Suppression of the Male Identity


I CAN SEE HOW IT’S BEEN VERY HARD FOR men for the last thirty years or so. “No, I don’t need you to open the car door for me.” (Read: “You jerk.”) “No, you are not invited to fix me, you will not be allowed to dominate me, and you better not dare put your feet on either my emotional or my material furniture.” (Read: “In fact, I’ll cut off your you-know-whats if you try.”) “No, I do not appreciate your efforts to make things better, because I’m sure it’s just another of your patriarchal, domineering, chauvinistic plans masquerading as a solution.” (Read: “You realize, of course, that I hate your entire sex.”)

And many of these poor guys got it. They themselves could see the destructiveness of the brutish, shadow side of the male personality, as much as we could—and they wanted to not be that, as much as we wanted to not be around it. Even this shows a desire to please us, at least subconsciously. Ironically, what then developed in them was the same syndrome with which women have been cursed for centuries: “I’ll hide who I really am, so you’ll like me.” And of course, it didn’t work. After we ripped their balls off, we started yelling at them contemptuously, “Why aren’t you a man!?!?”

Many men drew inward, shrinking from their own masculinity out of fear that it might harm someone.In the name of gentleness, but often stemming more from fear than from genuine tenderness, they shrank from their own male greatness. There are few dangers greater than the danger of an unrecognized belief, and the unrecognized belief that masculinity is somehow corrupt, in and of itself, has crippled both men and women for decades.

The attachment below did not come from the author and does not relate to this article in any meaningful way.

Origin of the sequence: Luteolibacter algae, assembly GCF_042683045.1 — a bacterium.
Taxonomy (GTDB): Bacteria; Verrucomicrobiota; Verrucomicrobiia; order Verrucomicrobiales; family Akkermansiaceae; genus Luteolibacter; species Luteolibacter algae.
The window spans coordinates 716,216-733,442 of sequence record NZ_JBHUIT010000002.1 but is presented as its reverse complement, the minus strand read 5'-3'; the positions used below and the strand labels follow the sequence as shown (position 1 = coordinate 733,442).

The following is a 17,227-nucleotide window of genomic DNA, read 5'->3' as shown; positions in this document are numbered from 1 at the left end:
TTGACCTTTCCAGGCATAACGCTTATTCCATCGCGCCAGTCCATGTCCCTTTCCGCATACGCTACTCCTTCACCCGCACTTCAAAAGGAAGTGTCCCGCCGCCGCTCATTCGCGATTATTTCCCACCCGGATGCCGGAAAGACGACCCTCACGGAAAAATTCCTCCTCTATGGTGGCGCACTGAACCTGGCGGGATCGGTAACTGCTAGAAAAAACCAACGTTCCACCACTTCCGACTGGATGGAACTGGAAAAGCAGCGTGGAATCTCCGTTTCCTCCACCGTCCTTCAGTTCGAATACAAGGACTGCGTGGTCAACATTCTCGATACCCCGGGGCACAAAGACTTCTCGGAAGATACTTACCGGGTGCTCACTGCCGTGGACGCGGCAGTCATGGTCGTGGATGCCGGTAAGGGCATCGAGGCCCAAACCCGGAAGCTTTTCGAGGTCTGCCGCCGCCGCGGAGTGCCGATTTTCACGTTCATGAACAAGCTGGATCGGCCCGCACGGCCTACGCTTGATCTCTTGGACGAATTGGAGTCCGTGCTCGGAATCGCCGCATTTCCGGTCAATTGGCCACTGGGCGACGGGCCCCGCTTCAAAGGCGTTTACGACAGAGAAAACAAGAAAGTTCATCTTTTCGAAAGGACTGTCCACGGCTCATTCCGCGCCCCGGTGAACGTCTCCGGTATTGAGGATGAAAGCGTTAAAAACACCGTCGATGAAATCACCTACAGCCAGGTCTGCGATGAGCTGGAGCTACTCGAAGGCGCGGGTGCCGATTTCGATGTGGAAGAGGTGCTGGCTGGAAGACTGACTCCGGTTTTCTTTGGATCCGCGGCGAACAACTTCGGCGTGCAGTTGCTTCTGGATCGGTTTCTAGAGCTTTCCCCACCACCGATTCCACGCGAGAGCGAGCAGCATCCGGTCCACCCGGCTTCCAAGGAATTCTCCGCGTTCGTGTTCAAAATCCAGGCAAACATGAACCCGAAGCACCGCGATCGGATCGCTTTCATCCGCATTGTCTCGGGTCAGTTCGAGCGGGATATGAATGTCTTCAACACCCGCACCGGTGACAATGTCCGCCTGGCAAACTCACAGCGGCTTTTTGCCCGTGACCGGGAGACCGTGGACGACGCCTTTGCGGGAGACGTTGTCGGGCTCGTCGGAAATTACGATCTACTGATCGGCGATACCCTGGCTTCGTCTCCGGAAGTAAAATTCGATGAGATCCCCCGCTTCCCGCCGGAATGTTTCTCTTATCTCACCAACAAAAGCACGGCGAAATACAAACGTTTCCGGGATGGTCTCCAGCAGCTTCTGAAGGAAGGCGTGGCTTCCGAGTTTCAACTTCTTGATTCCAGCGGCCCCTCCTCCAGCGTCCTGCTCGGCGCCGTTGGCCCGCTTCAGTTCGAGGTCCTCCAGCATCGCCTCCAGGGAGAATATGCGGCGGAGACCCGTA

Some of the best men among us, the souls most equipped to usher in the romance and spirituality of the era now dawning, often acquiesced to the prejudice against powerful males. They withdrew from what they saw as the rat race, as appalled as we were at the violence and greed of white male power in America. As usual, the judgment was a slash to the heart of both judger and the judged. Slowly, silently, and often unconsciously, these men began to mourn the loss of their own vigor and male assertiveness, painfully conflicted about their valid desire and aptitude for material manifestation. They could not obliterate their desire to go, to do, to build empires, to exert power in the world, yet held that desire deep within them like a guilty secret. Having been made to feel wrong, in essence, for the worldly expression of their own masculinity, they attitudinally crouched in a corner, secretly jealous of lesser men.Often, they don’t want to admit it, but they wish that they had made more money. They don’t want to admit it, but they wish now that they did have a worldly empire. They don’t want to admit it, but they feel embarrassed that they don’t have the means to do certain things in the material world.
All this can be corrected, of course, as soon as they recognize where they judged a certain trait, thus suppressing their own power to personify it. Forgiveness is the key to healing absolutely everything. What we judge in others, we deny ourselves. What we are willing to bless in others, we will allow ourselves. Judging a trait, even suppressing it, does not transform it.

Continue Reading

Why I’m not a feminist